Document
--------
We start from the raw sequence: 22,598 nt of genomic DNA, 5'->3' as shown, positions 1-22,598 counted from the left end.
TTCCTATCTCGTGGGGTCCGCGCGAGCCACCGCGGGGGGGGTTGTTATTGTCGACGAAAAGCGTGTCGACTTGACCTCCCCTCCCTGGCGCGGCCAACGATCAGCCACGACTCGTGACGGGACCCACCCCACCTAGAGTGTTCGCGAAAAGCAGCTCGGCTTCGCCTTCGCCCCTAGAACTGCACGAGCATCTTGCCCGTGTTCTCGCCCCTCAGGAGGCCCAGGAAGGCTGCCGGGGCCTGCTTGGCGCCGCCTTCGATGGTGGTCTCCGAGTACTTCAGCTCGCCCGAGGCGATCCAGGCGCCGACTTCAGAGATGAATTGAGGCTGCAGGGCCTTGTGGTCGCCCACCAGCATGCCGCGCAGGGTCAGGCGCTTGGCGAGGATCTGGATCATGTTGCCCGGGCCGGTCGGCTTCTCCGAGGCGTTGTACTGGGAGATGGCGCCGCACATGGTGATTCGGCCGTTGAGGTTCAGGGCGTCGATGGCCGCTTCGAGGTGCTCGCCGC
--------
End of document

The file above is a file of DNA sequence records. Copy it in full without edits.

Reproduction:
We start from the raw sequence: 22,598 nt of genomic DNA, 5'->3' as shown, positions 1-22,598 counted from the left end.
TTCCTATCTCGTGGGGTCCGCGCGAGCCACCGCGGGGGGGGTTGTTATTGTCGACGAAAAGCGTGTCGACTTGACCTCCCCTCCCTGGCGCGGCCAACGATCAGCCACGACTCGTGACGGGACCCACCCCACCTAGAGTGTTCGCGAAAAGCAGCTCGGCTTCGCCTTCGCCCCTAGAACTGCACGAGCATCTTGCCCGTGTTCTCGCCCCTCAGGAGGCCCAGGAAGGCTGCCGGGGCCTGCTTGGCGCCGCCTTCGATGGTGGTCTCCGAGTACTTCAGCTCGCCCGAGGCGATCCAGGCGCCGACTTCAGAGATGAATTGAGGCTGCAGGGCCTTGTGGTCGCCCACCAGCATGCCGCGCAGGGTCAGGCGCTTGGCGAGGATCTGGATCATGTTGCCCGGGCCGGTCGGCTTCTCCGAGGCGTTGTACTGGGAGATGGCGCCGCACATGGTGATTCGGCCGTTGAGGTTCAGGGCGTCGATGGCCGCTTCGAGGTGCTCGCCGC